• When Marnie Was There – This latest animated film from the acclaimed Studio Ghibli (although not directed by Hayao Miyazaki) features voices by Hailee Steinfeld, Kiernan Shipka, Grey Griffin, John C. Reilly, and Vanessa L. Williams. This isn’t one of those movies where you can describe the plot without giving away spoilers, but suffice it to say its themes focus on friendship and mystery, as so many Ghibli works do. This is a charming little film.
  • Jeanette McDonald & Nelson Eddy: Volumes 1 & 2 – These two collections are also available via The Warner Archive print-on-demand service (www.warnerarchive.com). Somewhat forgotten by today’s audiences, McDonald and Eddy were one of Hollywood’s popular musical movie couples, starring in a number of movies together. Volume One includes Naughty Marietta, The Rose-Marie, Maytime, and The Girl of the Golden West, while Volume Two includes Sweethearts, New Moon Bitter Sweet, and I Married an Angel.
  • Earthfall – More SyFy-styled earth destruction is the name of the game in this cheesy thriller that’s filled with so-so special effects and a mediocre cast. I like these kinds of movies, and I know a lot of people out there do too, and I’ve definitely seen worse than this, but it’s not great.
  • The Timber – Josh Peck and James Ransone star in this western about two brothers who become bounty hunters to save their home. Now, Josh Peck is not a great actor, and seeing him in a western is a bit jarring, but honestly, he’s not as bad as I expected. The film has a lot of your usual western tropes, but as someone who’s not an overt fan of the genre, I didn’t think it was too bad.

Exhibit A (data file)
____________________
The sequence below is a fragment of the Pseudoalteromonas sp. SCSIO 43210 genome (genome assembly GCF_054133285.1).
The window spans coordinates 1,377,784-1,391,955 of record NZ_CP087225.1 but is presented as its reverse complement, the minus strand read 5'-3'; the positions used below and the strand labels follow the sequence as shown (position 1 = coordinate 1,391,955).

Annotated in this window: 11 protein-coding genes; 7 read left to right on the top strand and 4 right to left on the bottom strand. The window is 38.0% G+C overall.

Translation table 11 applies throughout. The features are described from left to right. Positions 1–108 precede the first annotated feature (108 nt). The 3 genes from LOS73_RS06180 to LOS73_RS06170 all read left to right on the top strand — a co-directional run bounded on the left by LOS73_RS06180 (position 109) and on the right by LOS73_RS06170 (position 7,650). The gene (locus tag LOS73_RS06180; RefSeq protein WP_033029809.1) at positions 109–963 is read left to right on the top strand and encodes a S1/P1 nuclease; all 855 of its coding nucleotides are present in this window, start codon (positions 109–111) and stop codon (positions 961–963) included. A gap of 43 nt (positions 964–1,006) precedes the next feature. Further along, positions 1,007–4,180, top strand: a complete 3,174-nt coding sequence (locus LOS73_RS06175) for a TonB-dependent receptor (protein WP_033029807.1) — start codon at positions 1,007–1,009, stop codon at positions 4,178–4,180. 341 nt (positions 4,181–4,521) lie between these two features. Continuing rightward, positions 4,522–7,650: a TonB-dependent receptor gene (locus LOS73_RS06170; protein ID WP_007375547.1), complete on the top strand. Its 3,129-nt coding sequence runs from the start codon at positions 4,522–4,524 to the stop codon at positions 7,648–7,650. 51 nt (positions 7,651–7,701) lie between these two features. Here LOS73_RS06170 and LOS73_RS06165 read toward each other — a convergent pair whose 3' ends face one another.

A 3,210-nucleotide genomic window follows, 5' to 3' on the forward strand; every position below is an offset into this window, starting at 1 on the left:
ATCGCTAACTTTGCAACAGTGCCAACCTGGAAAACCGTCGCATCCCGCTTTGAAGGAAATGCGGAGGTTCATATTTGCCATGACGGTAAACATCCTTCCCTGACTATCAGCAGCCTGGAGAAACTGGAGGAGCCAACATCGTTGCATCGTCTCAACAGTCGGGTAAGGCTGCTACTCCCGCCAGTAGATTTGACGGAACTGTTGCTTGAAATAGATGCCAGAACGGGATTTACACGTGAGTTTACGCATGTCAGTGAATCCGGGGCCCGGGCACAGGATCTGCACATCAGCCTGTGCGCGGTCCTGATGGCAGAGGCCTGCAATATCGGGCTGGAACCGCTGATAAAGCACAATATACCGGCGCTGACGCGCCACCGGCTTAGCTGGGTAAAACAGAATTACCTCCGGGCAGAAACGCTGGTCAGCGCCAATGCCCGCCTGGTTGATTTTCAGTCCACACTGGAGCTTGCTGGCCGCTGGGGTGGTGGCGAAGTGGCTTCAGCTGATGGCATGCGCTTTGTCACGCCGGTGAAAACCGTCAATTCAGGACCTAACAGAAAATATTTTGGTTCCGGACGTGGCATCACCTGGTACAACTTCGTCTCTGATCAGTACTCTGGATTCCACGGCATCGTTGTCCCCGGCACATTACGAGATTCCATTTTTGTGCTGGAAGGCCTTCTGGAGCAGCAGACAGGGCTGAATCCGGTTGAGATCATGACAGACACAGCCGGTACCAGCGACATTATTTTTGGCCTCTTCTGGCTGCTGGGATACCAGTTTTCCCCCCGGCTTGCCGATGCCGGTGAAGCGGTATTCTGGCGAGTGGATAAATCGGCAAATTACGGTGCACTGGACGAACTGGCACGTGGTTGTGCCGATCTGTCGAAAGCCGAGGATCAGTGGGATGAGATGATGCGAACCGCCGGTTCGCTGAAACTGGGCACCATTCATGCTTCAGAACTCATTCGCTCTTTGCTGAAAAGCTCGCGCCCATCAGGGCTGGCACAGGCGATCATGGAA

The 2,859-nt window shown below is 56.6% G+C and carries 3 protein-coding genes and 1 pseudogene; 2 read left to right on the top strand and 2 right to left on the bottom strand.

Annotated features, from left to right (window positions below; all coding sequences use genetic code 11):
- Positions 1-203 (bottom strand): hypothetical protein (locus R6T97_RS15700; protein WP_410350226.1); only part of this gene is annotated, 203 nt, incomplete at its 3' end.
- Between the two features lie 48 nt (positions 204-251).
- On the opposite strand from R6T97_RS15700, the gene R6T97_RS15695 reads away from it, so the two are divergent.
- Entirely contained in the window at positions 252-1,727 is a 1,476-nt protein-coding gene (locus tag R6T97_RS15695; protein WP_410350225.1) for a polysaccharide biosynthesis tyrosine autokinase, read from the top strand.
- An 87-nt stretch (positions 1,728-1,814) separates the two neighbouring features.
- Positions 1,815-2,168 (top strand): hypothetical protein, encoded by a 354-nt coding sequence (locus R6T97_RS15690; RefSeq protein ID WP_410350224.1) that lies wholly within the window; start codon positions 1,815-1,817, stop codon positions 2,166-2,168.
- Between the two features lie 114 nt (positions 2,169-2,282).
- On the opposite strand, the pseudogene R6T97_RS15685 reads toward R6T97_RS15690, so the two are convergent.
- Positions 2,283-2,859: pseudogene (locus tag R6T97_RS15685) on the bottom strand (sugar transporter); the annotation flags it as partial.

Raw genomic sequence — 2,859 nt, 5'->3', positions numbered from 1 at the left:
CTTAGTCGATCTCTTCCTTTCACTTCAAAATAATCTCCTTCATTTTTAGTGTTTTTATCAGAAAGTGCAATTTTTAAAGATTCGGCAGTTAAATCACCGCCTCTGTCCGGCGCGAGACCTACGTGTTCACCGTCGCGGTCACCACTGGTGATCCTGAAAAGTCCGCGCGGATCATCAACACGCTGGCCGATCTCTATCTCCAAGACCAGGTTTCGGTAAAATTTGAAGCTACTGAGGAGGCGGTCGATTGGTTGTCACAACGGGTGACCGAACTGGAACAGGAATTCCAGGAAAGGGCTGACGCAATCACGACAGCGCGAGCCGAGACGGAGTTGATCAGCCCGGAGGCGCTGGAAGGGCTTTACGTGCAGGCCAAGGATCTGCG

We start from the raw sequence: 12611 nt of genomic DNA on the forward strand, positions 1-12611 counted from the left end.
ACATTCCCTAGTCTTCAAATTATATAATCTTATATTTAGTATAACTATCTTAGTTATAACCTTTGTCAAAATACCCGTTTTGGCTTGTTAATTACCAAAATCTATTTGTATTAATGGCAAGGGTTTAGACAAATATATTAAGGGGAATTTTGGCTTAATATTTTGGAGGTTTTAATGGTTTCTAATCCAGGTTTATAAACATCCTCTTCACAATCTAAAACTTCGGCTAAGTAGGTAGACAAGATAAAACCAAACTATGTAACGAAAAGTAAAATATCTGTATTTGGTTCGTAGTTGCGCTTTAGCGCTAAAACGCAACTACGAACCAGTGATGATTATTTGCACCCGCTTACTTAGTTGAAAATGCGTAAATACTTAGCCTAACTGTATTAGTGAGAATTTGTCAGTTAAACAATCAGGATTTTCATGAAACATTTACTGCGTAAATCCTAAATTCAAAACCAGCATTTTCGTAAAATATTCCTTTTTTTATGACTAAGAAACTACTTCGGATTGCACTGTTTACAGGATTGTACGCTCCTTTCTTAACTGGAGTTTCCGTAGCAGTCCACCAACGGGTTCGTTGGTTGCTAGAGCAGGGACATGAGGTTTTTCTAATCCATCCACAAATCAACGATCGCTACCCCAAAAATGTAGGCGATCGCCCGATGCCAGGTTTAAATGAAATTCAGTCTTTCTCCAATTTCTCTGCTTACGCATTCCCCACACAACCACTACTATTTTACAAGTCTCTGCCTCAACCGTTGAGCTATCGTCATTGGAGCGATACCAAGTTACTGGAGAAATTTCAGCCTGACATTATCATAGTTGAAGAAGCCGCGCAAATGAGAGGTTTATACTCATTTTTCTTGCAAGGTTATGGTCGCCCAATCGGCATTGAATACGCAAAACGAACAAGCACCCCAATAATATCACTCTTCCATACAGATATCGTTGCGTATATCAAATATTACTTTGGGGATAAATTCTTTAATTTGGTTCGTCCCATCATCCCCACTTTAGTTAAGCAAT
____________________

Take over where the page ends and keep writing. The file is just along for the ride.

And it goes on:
• Out of the Vault Christmas Collection – This 10-episode collection from Nickelodeon sees a bunch of Christmas themed episodes from the heyday of the networks 90’s-era cartoons, including Hey Arnold, Angry Beavers, Catdog, Rocko’s Modern Life, and more. I’m not a huge fan of these shows, but I know a lot of people who are, and this is a nice throwback at a low price point for them.
  • Earth: The Inside Story – It’s hard to condense 4-1/2 billion years of natural history into an  hour, but this PBS documentary doesn’t try to cover the history of the world. Instead, it focuses on the geology of the earth and the make-up of the planet itself. It’s interesting stuff for the science geeks out there, and the hour-long running time keeps it concise enough to not get too boring for the rest of us.
  • Escaping ISIS – Also from PBS this week is a moving and powerful documentary about freedom fighters in the middle east who are trying to save women and children who have been taken unwillingly by the forces of ISIS. It’s not easy viewing, but you will be blown away by what some people go through to fight for freedom.
  • Apartment Troubles – While the supporting cast includes Megan Mullally, Jeffrey Tambor and Will Forte, this movie is about (and written by) Jennifer Prediger and Jess Weixler, a comedy duo who created their own project. I’ll say that how much you like this movie will depend on how much you like these girls and their style of comedy. I’ll also say that I’m not a fan and leave it at that.
  • The FallingGame of Thrones‘ Maisie Williams plays a young girl at a private school that… well, I’m not sure how to explain the thrust of this story. It involves private school girls, obsession, friendship, lots of taboo sex, and some occult goings-on as well. The supernatural angle isn’t the main identity of the film, but it does keep things somewhat interesting. I just wish the tim wasn’t so slooooow.